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U.S., Indonesian Air Forces Conclude Exercise Cope West 2018

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Exercise Cope West 2018, a Pacific Air Forces-sponsored, bilateral tactical fighter aircraft exercise involving the U.S. and Indonesian air forces, concluded with a closing ceremony at the Sam Ratulangi International Airport, Indonesia, March 23.

The exercise is designed to advance interoperability and build upon established partnerships between the air forces, officials said.

“Cope West highlights the importance of airpower and international interoperability, as we work toward expanding our capabilities together,” said Air Force Maj. Gen. Walter J. Sams, mobilization assistant to the commander of the 7th Air Force. “The professional bond and friendships that developed during this exercise are very important to enhancing security cooperation and advancing the strategic partnership between Indonesia and the United States.”

Sharing Techniques

During the exercise, the air forces flew a combined 136 sorties and shared techniques in aircraft generation and recovery, close air support training and air-to-air fighter training, combat search and rescue and aircraft maintenance.


“The airmen here have exchanged ideas and tactics, developed means for a better common operating picture to ensure improved communications, and have taken steps toward an even better cope west in the future,” Sams said.

The exercise was developed to advance interoperability and build upon established partnerships between U.S. military forces and Indonesian air forces. Approximately 110 U.S. personnel participated in the exercise, along with approximately 150 service members from the Indonesian air force.

The exercise involved U.S. Air Force F-16C/D Fighting Falcons from the 13th Expeditionary Fighter Squadron, 35th Fighter Wing, based out of Misawa Air Base, Japan, and F-16 fighters from the Indonesian air force as well as U.S. airmen from the 353rd Special Operations Group assigned to Kadena Air Base, Japan.

Security Partnership

“It is important to remember that no single nation can ensure security and stability on its own. A combined effort is required, and this exercise serves as an example to other nations in the region about the benefits of working together,” Sams said. “All of the mission briefings, cross-talk and lessons learned gained from this exercise are instrumental to our respective countries and services.”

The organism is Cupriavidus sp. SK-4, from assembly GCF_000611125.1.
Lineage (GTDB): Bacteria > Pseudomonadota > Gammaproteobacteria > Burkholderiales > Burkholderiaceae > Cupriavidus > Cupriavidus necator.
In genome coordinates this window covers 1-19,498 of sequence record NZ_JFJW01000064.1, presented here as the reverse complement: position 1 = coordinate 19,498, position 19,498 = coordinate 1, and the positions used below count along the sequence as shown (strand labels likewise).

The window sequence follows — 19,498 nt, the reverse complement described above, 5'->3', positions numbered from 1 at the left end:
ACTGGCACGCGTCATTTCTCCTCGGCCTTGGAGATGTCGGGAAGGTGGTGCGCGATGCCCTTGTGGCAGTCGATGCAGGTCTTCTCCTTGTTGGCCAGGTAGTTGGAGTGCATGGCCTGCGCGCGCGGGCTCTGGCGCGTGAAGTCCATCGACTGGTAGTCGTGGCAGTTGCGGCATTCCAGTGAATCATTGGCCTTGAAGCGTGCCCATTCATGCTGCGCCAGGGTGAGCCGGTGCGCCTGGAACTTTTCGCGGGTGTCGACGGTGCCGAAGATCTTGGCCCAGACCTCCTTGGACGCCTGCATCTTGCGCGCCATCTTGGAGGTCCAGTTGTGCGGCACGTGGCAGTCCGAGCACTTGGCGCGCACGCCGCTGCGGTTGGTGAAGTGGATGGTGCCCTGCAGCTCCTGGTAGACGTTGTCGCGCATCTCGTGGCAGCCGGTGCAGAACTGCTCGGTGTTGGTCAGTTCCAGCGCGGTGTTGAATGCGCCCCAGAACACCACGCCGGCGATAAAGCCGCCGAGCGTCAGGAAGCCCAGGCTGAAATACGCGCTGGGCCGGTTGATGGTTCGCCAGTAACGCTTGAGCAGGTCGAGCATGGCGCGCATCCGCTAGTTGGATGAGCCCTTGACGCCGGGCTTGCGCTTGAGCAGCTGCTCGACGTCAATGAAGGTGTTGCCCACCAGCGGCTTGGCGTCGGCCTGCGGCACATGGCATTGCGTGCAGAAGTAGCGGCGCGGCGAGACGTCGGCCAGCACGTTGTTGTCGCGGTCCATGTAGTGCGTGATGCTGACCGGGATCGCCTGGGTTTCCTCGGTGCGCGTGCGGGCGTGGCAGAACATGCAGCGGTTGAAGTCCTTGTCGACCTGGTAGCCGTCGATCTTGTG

The exercise wasn’t only about building military partnerships; it was also a chance for airmen to interact with the community. To show apparition, the air forces joined together to host a public open house, March 17.

“Without the support of the community, we wouldn’t be able to have exercises like Cope West,” said Air Force Lt. Col. Christopher Moeller, commander of the 13th Expeditionary Fighter Squadron. “This open house was one way we could show our appreciation for their continued hospitality.”

On display was a U.S. Air Force F-16C Fighting Falcon aircraft assigned to the 13th Expeditionary Fighter Squadron. The Indonesian air force also displayed their F-16C, an H-225M Cougar helicopter and a CN-295 military transport aircraft.

“This was a great opportunity for our airmen to interact with the community and to show them our aircraft,” Moeller said. “Open houses like this also help build upon our growing military partnership and fosters a positive relationship between the U.S. and Indonesian community.”

Cope West is a recurring exercise that has occurred since 1989. This year marked the sixth time Cope West has been hosted in Indonesia.

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